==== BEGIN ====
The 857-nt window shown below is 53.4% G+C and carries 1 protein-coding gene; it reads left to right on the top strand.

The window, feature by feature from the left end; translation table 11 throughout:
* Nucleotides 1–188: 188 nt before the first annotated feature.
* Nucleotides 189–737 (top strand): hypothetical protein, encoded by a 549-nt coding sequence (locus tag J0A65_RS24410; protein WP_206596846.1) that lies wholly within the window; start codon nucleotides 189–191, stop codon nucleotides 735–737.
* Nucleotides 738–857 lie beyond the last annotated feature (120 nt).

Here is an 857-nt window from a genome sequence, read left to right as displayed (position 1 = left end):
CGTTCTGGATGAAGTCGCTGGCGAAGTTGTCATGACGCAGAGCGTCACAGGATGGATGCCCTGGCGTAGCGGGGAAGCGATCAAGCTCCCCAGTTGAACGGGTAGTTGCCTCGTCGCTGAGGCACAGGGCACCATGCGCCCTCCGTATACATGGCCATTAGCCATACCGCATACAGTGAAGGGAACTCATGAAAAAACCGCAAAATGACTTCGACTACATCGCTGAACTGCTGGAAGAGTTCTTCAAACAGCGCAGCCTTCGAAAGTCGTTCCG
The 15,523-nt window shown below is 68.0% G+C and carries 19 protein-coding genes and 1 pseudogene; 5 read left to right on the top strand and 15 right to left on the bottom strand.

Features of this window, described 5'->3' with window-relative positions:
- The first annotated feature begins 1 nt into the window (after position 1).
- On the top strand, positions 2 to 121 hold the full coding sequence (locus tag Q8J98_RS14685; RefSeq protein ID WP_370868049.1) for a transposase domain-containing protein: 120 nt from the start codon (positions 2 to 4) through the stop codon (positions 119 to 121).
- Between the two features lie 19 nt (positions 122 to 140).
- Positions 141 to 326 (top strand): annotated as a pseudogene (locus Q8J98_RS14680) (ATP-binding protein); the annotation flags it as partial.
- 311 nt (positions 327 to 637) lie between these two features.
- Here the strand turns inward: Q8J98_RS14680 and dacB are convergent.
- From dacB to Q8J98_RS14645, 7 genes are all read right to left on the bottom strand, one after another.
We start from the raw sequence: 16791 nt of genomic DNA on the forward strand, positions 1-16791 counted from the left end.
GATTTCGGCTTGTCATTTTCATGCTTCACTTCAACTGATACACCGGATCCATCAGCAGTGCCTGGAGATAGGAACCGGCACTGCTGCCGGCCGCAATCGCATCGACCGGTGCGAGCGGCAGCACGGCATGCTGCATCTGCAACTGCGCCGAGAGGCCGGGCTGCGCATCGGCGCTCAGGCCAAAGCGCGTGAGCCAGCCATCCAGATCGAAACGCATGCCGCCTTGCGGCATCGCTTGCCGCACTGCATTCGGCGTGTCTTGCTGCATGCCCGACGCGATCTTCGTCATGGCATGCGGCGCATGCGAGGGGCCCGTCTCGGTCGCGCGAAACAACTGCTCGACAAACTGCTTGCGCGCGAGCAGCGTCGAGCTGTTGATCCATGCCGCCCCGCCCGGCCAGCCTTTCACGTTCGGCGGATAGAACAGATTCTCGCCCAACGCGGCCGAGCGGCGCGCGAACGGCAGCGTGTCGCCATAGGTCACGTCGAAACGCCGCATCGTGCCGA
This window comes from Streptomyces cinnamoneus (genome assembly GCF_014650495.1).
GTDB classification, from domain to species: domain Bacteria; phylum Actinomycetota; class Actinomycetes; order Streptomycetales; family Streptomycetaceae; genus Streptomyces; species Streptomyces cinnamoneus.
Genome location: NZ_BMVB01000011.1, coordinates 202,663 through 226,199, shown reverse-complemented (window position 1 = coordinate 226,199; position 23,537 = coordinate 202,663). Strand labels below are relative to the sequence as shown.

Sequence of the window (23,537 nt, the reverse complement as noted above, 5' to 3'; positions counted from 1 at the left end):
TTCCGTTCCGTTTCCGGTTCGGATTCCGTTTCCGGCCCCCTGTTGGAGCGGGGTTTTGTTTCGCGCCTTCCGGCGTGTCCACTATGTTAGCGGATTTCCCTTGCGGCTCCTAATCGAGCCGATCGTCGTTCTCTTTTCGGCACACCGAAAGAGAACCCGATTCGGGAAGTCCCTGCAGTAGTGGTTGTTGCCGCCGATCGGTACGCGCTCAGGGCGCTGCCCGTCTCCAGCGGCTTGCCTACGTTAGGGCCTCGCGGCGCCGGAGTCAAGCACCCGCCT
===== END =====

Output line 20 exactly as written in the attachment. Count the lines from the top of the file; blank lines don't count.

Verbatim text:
GTDB classification, from domain to species: domain Bacteria; phylum Actinomycetota; class Actinomycetes; order Streptomycetales; family Streptomycetaceae; genus Streptomyces; species Streptomyces cinnamoneus.